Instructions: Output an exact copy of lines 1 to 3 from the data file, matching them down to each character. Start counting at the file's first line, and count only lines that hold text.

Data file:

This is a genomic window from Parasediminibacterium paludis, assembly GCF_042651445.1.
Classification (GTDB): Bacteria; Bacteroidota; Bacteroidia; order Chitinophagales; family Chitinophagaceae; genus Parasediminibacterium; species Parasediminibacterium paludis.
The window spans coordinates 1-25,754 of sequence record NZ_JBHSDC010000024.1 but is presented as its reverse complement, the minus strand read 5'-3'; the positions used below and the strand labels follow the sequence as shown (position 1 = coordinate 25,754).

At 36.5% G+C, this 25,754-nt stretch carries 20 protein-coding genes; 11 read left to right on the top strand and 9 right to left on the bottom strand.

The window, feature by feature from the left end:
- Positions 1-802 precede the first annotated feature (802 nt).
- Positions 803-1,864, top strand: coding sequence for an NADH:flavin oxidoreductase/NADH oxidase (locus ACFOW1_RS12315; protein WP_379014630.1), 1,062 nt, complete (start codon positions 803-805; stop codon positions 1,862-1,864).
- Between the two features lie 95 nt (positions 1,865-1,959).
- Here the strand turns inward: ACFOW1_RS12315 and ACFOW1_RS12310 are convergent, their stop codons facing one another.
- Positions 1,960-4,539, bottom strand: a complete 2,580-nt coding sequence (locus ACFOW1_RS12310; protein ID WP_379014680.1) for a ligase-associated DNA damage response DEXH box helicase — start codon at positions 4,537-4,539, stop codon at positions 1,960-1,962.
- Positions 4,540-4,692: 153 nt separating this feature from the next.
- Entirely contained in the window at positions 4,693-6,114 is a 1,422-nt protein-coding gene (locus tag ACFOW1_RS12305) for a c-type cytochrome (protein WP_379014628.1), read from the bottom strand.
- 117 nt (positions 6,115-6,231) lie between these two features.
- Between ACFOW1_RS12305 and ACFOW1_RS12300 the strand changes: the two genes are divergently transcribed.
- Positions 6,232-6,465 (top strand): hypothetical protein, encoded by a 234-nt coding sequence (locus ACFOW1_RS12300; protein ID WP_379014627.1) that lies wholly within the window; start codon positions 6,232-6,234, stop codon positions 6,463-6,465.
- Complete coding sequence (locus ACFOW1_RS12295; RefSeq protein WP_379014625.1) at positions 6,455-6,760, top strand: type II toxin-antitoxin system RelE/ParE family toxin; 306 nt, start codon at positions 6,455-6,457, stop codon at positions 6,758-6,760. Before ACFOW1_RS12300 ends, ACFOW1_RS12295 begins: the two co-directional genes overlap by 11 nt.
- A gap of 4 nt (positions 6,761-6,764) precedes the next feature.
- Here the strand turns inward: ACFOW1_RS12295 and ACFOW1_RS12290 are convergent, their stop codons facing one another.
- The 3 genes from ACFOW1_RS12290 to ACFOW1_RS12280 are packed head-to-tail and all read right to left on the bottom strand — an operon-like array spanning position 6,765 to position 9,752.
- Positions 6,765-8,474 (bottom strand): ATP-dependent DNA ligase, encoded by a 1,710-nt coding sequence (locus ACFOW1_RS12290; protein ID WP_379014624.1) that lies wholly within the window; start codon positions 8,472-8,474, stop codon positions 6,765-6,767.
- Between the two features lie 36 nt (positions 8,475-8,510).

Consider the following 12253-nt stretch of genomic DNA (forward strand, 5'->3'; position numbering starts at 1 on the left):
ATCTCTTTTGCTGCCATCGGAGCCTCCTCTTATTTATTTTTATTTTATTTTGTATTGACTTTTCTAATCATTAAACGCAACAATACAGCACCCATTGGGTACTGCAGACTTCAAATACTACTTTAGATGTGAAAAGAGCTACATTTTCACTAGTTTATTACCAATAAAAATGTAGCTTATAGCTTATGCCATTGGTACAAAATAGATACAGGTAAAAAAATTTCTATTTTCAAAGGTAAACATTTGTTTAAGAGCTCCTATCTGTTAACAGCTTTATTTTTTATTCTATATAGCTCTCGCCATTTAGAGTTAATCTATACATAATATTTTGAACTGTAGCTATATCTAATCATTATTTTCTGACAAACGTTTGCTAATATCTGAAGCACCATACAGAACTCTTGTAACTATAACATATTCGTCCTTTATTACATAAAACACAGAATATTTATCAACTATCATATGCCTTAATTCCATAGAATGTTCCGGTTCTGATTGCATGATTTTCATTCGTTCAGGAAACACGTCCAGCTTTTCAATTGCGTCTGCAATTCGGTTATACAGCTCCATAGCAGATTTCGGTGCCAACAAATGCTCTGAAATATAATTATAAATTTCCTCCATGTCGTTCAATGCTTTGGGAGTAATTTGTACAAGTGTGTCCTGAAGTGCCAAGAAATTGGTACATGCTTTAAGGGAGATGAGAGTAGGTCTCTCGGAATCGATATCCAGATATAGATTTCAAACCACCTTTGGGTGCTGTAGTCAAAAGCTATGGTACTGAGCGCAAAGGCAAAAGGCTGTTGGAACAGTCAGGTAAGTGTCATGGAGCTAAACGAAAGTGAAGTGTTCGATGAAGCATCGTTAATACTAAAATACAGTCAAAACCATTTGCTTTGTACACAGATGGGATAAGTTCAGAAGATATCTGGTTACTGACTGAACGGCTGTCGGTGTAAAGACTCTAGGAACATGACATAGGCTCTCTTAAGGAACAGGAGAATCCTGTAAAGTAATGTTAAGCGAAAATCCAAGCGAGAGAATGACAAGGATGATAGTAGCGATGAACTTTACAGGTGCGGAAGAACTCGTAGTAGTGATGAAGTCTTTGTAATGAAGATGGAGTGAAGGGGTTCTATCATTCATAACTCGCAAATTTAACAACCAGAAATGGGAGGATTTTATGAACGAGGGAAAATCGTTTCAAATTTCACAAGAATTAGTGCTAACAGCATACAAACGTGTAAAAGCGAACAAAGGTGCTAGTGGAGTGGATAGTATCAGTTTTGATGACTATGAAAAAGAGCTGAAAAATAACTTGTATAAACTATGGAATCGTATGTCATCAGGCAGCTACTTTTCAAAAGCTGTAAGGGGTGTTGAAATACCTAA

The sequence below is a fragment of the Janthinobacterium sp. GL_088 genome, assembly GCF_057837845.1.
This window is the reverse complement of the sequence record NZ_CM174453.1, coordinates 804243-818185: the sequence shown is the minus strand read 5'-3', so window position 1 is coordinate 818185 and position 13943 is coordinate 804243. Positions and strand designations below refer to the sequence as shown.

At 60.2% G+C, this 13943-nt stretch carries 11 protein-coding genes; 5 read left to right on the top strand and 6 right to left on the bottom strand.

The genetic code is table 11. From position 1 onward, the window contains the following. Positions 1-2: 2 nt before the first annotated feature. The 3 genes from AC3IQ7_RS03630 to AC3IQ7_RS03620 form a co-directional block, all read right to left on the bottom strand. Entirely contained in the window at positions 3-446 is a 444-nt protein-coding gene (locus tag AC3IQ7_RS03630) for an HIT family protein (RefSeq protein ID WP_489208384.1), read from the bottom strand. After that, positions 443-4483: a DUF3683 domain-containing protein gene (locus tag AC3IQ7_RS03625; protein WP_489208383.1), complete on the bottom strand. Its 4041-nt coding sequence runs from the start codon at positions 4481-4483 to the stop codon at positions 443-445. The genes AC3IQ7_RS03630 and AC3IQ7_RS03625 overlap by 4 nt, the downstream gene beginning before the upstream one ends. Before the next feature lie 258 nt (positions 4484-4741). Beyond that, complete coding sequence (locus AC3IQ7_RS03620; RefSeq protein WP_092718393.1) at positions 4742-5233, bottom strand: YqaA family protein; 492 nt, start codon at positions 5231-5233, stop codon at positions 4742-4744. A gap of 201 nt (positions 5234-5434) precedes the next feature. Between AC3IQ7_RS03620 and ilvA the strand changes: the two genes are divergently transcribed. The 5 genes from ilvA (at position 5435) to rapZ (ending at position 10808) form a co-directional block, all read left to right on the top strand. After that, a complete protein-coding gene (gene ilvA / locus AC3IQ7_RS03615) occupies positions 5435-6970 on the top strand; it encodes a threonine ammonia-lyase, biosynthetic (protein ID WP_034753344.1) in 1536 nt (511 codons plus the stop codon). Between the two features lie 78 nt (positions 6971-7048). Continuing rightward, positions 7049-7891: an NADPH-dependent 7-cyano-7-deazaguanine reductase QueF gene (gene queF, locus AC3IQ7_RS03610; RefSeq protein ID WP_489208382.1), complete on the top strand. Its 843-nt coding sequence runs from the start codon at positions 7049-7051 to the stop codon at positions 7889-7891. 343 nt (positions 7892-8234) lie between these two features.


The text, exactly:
This is a genomic window from Parasediminibacterium paludis, assembly GCF_042651445.1.
Classification (GTDB): Bacteria; Bacteroidota; Bacteroidia; order Chitinophagales; family Chitinophagaceae; genus Parasediminibacterium; species Parasediminibacterium paludis.
The window spans coordinates 1-25,754 of sequence record NZ_JBHSDC010000024.1 but is presented as its reverse complement, the minus strand read 5'-3'; the positions used below and the strand labels follow the sequence as shown (position 1 = coordinate 25,754).